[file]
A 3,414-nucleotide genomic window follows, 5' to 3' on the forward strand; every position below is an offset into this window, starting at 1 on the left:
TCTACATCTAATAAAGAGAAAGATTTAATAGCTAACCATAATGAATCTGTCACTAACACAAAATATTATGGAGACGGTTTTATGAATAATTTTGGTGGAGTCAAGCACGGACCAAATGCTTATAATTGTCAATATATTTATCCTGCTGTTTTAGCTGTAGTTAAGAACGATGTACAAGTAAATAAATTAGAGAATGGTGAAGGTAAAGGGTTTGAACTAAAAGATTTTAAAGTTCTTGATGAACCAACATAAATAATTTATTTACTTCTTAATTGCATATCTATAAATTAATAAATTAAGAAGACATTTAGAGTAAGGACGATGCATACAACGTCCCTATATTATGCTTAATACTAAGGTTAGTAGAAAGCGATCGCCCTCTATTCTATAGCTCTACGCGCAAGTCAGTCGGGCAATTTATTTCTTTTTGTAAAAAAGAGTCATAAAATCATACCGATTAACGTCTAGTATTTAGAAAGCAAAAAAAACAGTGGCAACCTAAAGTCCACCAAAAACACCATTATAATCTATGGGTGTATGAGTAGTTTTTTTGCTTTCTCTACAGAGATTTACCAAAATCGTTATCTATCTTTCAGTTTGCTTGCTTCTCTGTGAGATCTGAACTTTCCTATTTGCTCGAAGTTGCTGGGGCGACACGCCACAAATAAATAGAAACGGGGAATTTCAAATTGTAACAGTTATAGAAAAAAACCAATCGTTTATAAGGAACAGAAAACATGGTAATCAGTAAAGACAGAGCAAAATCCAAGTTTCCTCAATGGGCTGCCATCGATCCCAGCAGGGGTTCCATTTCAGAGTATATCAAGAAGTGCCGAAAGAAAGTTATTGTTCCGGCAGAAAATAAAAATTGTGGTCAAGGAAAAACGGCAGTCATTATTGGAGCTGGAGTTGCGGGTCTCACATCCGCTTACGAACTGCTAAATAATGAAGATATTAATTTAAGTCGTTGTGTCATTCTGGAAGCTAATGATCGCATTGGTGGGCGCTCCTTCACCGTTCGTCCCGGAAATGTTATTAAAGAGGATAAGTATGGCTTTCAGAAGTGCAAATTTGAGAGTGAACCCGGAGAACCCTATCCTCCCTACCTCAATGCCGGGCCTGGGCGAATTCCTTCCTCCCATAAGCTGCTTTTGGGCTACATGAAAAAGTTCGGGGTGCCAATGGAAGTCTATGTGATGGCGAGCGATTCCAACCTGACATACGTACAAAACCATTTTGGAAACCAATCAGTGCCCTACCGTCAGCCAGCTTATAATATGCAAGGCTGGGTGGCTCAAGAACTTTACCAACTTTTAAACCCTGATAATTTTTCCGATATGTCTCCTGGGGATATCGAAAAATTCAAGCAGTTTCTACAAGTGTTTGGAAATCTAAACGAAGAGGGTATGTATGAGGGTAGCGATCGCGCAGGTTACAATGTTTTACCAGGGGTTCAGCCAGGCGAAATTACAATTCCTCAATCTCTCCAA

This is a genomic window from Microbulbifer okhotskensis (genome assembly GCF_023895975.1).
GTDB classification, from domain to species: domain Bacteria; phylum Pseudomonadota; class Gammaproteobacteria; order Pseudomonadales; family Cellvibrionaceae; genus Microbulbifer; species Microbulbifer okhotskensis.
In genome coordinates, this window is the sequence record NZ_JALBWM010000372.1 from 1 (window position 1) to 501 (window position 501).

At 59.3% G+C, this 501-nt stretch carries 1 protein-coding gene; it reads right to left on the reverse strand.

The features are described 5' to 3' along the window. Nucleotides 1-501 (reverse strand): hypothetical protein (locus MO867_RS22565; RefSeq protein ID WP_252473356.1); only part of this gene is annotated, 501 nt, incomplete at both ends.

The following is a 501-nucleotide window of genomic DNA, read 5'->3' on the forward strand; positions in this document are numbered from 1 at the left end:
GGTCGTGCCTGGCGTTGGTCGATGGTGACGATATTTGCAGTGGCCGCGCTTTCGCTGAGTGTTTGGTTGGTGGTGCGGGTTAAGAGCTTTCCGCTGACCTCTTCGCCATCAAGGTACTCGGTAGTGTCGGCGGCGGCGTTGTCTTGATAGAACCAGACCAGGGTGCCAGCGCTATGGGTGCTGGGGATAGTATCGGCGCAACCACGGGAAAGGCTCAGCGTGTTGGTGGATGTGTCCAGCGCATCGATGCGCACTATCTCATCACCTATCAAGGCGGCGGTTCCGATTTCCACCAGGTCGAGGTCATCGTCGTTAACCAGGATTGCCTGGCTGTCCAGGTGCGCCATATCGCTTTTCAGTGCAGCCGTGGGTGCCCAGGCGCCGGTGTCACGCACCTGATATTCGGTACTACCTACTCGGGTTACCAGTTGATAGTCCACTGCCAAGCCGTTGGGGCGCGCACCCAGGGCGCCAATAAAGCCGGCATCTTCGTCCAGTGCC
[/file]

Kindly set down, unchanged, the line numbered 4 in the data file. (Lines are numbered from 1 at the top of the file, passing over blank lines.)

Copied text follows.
GTDB classification, from domain to species: domain Bacteria; phylum Pseudomonadota; class Gammaproteobacteria; order Pseudomonadales; family Cellvibrionaceae; genus Microbulbifer; species Microbulbifer okhotskensis.